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Frequently Asked Questions

Study Abroad Resources

Study Abroad - FAQ



Studying abroad means that you take classes at a university in another country and the credits transfer back to your degree at WCU. Before going abroad you will work with your academic advisor and department head to find courses that are the best match for equivalent course requirements here.

Study abroad also encompasses WCU faculty-led courses. These are WCU courses for WCU students led by WCU professors somewhere else in the world.

You must earn 30 post-high school college credits before you can go abroad, which typically is equal to a year at Western, maintain a 2.75 GPA and remain in good academic standing. There may be additional admission requirements depending on the host university. Some may have language prerequisites or course subject requirements.

After spending your first year at Western, you can study abroad for as little as two weeks or any summer and up to three semesters as long as you remain in good academic standing. You can also take as many faculty-led courses as you like!

We can find a program to fit almost any budget! Bilateral exchange programs and ISEP exchange programs are the most affordable, ranging from under $10,000 to $13,000. Some are close to $20,000, such as Australian exchange programs. The cost depends on which program you choose and on personal expenses and travel choices. Don't let the numbers scare you off! There are plenty of options from scholarships to grants, fellowships, and financial aid. Explore those options here.

Yes! You can apply financial aid to studying abroad.

Sophomore and junior years are an excellent time to study abroad. Summers are also an ideal time to go abroad. You cannot study abroad during your first 30 college credits and it is not advisable to study abroad during your senior year.

To scores of universities in over 60 countries! Explore our exchange program options and all the places you can go.

The sooner the better! Early in your college career is best but you'll need at least one year in advance of the semester that you want to study abroad to make sure everything is in order. Check out the steps to study abroad to give you an idea.


For individual programs: October 1 to study abroad in the spring and March 1 to study abroad in the summer or fall.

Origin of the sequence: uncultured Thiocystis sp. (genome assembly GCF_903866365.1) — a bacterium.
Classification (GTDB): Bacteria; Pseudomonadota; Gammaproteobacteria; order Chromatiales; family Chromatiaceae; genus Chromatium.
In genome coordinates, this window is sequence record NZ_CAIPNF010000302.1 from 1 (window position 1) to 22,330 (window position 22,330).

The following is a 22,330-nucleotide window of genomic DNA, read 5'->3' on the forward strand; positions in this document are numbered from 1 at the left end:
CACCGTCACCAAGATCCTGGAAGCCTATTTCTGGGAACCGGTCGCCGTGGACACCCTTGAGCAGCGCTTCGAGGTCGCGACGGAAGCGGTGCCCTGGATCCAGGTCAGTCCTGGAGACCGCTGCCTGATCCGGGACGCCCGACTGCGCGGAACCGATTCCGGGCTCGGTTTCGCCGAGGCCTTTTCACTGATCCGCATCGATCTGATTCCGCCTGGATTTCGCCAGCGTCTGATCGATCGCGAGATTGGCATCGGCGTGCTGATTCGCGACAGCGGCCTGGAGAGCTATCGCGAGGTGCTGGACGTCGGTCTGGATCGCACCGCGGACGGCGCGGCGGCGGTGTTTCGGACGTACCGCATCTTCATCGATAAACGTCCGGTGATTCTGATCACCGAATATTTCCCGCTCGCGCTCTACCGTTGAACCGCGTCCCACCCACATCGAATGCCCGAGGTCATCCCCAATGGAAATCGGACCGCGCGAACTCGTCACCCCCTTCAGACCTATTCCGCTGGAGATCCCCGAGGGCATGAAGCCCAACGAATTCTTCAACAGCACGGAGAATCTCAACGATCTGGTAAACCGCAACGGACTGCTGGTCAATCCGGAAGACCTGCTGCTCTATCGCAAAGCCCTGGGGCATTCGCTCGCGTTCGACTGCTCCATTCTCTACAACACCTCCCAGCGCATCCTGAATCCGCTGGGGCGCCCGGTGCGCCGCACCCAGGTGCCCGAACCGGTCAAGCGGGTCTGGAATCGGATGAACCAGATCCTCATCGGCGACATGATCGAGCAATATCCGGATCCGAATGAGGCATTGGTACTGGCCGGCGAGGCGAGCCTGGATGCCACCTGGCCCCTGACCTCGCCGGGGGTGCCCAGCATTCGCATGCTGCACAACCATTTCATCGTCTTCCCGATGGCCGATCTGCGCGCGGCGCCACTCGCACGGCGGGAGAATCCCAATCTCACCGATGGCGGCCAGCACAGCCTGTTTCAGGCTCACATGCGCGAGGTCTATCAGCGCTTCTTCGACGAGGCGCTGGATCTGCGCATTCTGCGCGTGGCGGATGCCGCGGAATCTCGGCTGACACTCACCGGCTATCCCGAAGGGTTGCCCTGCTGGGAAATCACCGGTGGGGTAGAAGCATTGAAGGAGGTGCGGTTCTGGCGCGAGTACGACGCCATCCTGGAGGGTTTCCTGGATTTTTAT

For faculty-led courses: June 1 for fall break courses; October 15 for winter break and spring break courses; and January 15 for summer break courses.

You can find classes to fit nearly every major amongst the many programs we work with.

Credits earned abroad will be accepted as transfer credit at WCU for students who have been accepted by the Study Abroad office and are studying with an approved study abroad program. Your GPA will not be affected.

Also, you must meet with your academic advisor and department head before departure to get your proposed courses evaluated and pre-approved. Courses abroad must be approved prior to departing to study abroad. Credits earned abroad will transfer as satisfactory/unsatisfactory upon receipt of a student's transcripts from the host institution abroad.
Students studying on faculty-led travel courses will receive WCU credit and their GPA will be affected, just like any WCU course.

No. While studying abroad is a great way to increase language skills, most host universities offer courses in English, even in non-English speaking countries.

This depends on the location. Most institutions offer dorms or apartments with single rooms and a living/kitchen space that you share with other international or local students. Some locations also offer the opportunity to live with a local host family.

You will be covered by a special travel health insurance plan that is mandatory for all students studying abroad. It costs approximately $1.45/day. While some domestic plans may include some travel insurance, our policy is more comprehensive and covers things such as emergency evacuation in case of a medical condition and political unrest. This health insurance is required even if a particular program provider (such as CIS or ISA) or a particular country (such as Australia) require study abroad students to purchase their own insurance.

There is one exception to this policy: students going on ISEP programs purchase ISEP's travel health insurance and waive Western's travel health insurance.

Our provider, GeoBlue, has doctors throughout the world. Their website includes a search engine to locate local medical services as well as travel safety and health information about most countries and major cities of the world.

Studying abroad does not preclude a timely graduation. Be sure to talk with your academic advisor and department head about your study abroad aspirations from the very beginning. Ask them to help you sort out various program options to find the best fit possible so that what you take abroad fits into your degree requirements.

Applications for short term Faculty-Led Travel Courses are found on the IPS website. You can apply to these programs directly. These are led by WCU professors and are usually 2-3 weeks long.

If you would like to study for an individual summer, semester or academic year program, you should begin by contacting the Study Abroad Advisor to set up a meeting. He will begin by discussing program options and key factors including where you want to study and for how long and financial considerations.

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